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It’s your turn to rate the judges

Bar members to receive merit retention poll

Three Florida Supreme Court justices lead the list of 31 appellate jurists who will be on the merit retention ballot November 8, and in-state members of The Florida Bar soon will be asked their opinions of those up for retention.

Bill Schifino Every two years, Florida’s voters are asked whether the justices and the district courts of appeal judges up for retention deserve another six-year term, and the Bar’s merit retention poll assists the public with the process. Ballots will be mailed August 15, and in-state members in good standing can complete the poll online or return the paper version of the poll by mail. Instructions for voting online will accompany the ballots. The deadline for online voting is 11:59 p.m. EDT, September 6. The paper ballots also must be received no later than September 6.

“We all have a vital interest in attracting and retaining judges with the highest qualifications to ensure that our courts have the confidence and respect of Floridians and the Bar,” said Bar President Bill Schifino, Jr.

The results will be distributed to the news media via a Bar news release on September 9, and will be published in the News.

The Supreme Court justices on the ballot are Chief Justice Jorge Labarga, Charles T. Canady, and Ricky Polston.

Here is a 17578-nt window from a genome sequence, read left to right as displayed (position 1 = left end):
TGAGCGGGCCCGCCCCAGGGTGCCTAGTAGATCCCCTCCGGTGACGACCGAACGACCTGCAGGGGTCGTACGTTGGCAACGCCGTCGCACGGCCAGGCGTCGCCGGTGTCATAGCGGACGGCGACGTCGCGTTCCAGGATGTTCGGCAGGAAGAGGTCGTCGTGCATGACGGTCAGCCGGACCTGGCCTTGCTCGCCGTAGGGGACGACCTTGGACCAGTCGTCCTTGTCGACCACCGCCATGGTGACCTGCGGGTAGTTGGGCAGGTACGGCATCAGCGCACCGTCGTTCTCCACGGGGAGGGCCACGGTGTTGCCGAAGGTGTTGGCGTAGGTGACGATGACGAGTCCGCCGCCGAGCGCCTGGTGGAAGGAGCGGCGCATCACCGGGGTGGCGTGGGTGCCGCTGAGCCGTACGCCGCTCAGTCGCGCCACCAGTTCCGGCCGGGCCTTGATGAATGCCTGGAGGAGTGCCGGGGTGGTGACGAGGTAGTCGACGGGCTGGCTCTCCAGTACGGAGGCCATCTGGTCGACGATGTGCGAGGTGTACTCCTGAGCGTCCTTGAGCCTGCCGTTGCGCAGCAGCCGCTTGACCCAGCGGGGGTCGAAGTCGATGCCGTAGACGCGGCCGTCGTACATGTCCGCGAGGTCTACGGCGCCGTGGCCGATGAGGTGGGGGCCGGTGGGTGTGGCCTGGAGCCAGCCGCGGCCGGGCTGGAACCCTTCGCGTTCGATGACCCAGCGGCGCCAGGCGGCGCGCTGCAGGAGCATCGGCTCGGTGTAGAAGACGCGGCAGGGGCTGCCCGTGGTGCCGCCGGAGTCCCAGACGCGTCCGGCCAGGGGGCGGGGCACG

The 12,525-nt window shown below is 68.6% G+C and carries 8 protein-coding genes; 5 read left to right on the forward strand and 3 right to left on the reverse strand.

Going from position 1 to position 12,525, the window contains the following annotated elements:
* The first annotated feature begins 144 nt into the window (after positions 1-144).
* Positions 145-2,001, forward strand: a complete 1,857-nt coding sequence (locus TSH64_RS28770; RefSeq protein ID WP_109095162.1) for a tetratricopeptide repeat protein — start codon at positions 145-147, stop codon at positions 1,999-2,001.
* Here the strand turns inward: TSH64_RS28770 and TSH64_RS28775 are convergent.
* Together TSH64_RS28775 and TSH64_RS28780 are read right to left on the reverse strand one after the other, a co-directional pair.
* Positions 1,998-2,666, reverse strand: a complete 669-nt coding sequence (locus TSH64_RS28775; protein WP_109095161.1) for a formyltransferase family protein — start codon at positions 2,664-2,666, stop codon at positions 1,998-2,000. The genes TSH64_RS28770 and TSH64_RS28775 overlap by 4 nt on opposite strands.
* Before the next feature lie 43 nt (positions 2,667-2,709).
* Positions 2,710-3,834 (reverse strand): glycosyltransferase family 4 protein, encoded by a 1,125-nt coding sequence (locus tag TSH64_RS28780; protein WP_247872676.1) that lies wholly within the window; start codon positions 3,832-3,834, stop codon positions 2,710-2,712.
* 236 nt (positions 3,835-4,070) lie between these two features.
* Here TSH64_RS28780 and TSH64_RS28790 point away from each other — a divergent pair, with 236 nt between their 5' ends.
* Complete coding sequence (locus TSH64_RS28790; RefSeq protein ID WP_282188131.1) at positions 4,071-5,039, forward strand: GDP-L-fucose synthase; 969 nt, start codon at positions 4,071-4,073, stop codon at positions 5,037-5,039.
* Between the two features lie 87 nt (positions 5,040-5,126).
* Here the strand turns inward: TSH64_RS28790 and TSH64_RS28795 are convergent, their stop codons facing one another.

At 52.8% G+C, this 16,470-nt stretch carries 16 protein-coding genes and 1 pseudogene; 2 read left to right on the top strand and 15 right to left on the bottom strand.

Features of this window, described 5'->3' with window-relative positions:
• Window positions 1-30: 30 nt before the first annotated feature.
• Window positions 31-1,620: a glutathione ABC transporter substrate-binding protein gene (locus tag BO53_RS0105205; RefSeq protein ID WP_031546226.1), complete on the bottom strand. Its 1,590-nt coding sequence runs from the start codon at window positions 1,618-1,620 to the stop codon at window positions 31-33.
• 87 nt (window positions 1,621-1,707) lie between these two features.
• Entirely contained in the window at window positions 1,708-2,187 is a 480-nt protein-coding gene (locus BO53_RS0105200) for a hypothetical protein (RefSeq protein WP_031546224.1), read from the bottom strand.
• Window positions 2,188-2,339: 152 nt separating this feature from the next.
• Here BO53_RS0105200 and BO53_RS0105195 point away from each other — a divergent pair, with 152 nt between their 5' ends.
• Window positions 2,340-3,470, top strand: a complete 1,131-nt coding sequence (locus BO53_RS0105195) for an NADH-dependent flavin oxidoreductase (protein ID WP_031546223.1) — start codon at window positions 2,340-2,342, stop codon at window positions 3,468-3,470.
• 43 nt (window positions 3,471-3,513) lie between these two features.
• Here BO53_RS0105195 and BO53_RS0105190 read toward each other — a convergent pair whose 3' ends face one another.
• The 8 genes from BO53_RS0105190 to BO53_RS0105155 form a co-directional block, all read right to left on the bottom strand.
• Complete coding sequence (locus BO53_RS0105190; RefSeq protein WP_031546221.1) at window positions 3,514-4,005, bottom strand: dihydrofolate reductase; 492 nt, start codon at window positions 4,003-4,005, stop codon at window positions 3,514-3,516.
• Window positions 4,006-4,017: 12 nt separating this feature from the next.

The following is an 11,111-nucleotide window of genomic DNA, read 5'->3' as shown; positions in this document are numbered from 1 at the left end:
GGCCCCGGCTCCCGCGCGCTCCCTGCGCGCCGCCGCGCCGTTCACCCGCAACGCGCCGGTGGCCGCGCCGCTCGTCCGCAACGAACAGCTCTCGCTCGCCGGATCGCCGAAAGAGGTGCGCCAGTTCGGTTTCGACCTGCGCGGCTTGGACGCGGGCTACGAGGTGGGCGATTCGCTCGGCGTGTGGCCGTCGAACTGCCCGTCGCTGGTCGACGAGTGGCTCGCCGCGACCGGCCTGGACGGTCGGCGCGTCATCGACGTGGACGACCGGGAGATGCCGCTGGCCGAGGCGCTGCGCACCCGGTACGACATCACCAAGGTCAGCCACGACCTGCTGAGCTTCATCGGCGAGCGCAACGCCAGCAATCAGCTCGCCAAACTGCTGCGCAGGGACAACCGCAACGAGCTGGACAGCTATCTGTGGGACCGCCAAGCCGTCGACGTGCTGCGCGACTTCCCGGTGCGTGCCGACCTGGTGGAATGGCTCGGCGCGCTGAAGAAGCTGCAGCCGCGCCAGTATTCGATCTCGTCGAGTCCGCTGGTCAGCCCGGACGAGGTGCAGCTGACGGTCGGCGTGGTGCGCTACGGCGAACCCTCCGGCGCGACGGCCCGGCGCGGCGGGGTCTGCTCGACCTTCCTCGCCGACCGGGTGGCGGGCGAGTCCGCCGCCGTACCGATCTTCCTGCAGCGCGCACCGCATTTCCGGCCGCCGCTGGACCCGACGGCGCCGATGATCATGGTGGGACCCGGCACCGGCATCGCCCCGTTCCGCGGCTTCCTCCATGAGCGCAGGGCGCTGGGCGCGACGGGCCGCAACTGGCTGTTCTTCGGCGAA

DCA judges on the merit retention ballot are:

• First DCA: Ross L. Bilbrey, Susan L. Kelsey, Lori S. Rowe, T. Kent Wetherell, Thomas “Bo” Winokur, and James Wolf.

• Second DCA: John L. Badalamenti, Marva L. Crenshaw, Patricia J. Kelly, Nelly N. Khouzam, Matthew Chrisopher Lucas, Robert James Morris, Stevan T. Northcutt, Samuel Joseph Salario, Jr., Craig C. Villanti, and Douglas A. Wallace.

• Third DCA: Edwin A. Scales III and Linda Ann Wells.

• Fourth DCA: Cory J. Ciklin, Dorian K. Damoorgian, Jonathan D. Gerber, Robert M. Gross, Spencer D. Levine, and Melanie May.

• Fifth DCA: Jay Cohen, James A. Edwards, Brian D. Lambert, and Vincent G. Torpy, Jr.

In 1976, in response to public concern over abuses under the system of contested judicial elections, Florida voters overwhelmingly approved a constitutional amendment requiring that the merit retention system be used for all appellate judges.